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During lunges, keeping your knee over your ankle is essential.
Lunges are often referred to as one of the best functional lower-body exercises you can do, but when done with incorrect form, the repetitive motion and the excessive load can wreak havoc on your knees. To prevent this, learn proper exercise form by starting with basic forward lunges using just your body weight. Once you master these, move on to more challenging lunge varieties.
Muscles and Joints
Lunges mainly work your quadriceps at the front of your thighs, especially when you take small steps forward during the exercise. When you take large steps forward, you put more emphasis on your hamstrings at the back of your upper legs. Your glutes, or buttocks, also engage during lunges. The joints involved in this compound exercise are your hips and knees. The latter is made of four bones and uses the surrounding muscles and ligaments to provide motion and stability.
The Lunge Exercise
Lunges look deceptively easy, but there's more to them than meets the eye. This is why it's best to perform the exercise in front of a mirror so you can monitor your form. Start in an upright stance with your feet shoulder-width apart, your back straight and your abs contracted. Breathe in and then step forward with one leg. Bend both your knees and lower your hips to the floor. When your knees are bent 90 degrees and your back knee is close to the ground, push off through your front heel and exhale as you return to the starting point. Then repeat the motion with your other leg.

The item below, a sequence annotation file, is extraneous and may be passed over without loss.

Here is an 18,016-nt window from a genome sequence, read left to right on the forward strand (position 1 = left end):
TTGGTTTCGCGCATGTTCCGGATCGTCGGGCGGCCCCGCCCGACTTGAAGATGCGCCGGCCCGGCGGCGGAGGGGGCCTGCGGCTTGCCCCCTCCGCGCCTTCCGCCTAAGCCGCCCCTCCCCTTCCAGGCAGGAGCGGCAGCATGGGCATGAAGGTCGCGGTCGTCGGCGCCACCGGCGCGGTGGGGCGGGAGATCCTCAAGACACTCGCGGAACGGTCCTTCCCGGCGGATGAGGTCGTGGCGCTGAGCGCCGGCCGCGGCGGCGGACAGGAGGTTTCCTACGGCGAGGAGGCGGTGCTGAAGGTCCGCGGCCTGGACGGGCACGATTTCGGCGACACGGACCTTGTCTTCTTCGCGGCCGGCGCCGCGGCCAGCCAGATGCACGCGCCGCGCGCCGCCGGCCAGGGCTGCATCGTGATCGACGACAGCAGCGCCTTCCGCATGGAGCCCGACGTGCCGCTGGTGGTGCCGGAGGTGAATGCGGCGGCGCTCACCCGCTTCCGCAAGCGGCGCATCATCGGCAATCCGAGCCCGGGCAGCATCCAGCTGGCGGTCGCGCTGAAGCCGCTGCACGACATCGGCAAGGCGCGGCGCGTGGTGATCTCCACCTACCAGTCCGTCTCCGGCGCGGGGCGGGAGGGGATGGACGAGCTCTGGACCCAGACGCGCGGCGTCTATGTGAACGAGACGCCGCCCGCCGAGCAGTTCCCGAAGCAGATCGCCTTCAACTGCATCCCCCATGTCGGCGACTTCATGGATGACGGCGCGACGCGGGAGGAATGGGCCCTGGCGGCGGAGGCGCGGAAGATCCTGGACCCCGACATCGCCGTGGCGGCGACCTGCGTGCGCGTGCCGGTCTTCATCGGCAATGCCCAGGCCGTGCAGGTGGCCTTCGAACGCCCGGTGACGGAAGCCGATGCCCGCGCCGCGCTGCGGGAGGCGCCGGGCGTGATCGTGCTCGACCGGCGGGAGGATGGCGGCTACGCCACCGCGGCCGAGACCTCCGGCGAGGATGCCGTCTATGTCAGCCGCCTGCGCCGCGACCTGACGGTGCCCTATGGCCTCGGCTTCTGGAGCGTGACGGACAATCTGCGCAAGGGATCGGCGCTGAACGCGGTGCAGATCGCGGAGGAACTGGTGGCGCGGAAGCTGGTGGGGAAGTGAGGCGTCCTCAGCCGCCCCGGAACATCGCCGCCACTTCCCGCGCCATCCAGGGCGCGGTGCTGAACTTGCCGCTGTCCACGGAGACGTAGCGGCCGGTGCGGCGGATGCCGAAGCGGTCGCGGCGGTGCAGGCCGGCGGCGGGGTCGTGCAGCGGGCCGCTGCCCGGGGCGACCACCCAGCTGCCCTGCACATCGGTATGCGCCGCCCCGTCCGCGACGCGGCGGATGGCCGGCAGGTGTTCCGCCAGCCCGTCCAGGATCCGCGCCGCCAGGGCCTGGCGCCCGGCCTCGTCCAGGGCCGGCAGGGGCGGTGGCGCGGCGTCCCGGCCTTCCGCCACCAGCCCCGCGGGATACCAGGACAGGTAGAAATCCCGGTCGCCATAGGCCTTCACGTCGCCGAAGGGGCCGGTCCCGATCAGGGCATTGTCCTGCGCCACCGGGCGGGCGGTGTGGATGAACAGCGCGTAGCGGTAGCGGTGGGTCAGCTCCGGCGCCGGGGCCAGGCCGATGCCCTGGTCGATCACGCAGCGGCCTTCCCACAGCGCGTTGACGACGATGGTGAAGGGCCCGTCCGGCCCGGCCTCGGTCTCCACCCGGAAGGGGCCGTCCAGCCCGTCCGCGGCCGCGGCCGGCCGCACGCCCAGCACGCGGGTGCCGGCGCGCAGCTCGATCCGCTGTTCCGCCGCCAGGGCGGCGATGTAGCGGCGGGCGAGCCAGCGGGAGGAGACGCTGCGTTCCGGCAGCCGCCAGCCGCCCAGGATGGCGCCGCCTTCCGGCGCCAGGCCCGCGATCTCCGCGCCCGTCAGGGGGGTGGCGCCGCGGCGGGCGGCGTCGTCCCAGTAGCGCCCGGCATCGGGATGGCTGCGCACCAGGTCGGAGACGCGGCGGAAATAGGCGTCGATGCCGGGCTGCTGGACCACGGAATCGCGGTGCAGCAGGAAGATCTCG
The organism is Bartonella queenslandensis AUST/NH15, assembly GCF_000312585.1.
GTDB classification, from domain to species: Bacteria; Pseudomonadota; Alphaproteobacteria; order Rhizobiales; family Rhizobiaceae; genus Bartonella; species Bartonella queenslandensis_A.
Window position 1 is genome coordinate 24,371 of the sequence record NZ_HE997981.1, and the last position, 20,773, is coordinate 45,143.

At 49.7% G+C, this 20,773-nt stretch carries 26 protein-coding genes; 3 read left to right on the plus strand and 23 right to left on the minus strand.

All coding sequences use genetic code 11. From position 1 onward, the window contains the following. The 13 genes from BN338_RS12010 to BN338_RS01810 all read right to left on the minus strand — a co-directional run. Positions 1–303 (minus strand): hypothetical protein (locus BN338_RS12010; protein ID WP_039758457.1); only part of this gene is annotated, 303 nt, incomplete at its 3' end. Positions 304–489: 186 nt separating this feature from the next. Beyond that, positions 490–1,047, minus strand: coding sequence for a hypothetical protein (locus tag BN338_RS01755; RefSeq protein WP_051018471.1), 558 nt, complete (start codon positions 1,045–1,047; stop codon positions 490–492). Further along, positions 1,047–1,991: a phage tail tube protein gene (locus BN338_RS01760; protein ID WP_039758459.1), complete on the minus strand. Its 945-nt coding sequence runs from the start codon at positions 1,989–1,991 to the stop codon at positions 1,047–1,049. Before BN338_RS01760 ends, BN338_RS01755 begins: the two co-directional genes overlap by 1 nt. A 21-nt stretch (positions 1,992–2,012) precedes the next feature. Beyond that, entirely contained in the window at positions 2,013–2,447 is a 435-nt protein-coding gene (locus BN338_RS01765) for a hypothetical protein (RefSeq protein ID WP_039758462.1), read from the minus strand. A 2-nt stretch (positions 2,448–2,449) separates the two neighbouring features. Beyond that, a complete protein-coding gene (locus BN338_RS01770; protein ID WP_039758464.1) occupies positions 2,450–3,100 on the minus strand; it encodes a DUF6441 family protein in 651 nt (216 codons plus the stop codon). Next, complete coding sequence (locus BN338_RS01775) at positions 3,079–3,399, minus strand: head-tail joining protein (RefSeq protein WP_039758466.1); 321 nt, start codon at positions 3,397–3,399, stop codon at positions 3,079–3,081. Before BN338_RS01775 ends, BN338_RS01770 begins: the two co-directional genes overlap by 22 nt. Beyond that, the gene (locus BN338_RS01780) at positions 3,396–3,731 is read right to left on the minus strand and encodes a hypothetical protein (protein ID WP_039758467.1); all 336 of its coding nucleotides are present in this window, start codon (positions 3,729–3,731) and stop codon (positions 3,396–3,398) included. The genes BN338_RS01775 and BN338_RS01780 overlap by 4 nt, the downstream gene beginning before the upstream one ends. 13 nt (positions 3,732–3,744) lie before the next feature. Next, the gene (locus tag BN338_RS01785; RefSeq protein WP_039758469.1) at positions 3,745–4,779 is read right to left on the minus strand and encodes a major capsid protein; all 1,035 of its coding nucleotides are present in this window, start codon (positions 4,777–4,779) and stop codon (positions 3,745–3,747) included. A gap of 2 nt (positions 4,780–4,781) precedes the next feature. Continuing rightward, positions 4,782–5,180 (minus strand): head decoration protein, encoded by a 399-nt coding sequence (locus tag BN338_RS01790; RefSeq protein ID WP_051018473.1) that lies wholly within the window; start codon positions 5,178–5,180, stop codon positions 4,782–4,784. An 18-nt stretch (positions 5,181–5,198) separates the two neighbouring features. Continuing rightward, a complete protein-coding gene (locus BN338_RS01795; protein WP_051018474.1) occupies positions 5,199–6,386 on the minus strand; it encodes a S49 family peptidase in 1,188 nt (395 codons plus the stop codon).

Correct Lunge Form
During lunges, it's essential that your front knee remains above your ankle and points in the same direction as your foot. If your knee passes beyond your toes or points in a different direction, it can make you lose your balance or trigger joint damage. Draw your belly button to your spine to engage your abs and to help stabilize your body. Also, be sure to face forward and push your chest out slightly to help keep your back straight. At the lowest point of your lunge, your knees should be bent 90 degrees. Avoid going deeper or not deep enough, as this can injure your knee joint. It also keeps you from working your muscles in the most efficient way.
Increasing the Challenge
Once you master basic front lunges, progress to walking lunges, reverse lunges, side lunges and lunges with one foot on a platform in front or behind you. For a greater challenge during any of these lunge variations, hold dumbbells in your hands. Combination exercises can also make for a greater challenge. For instance, combine dumbbell lunges with lateral or front raises, shoulder presses or biceps curls. Regardless of which lunges you do, always make sure the knee of your working leg is above your ankle, not your toes.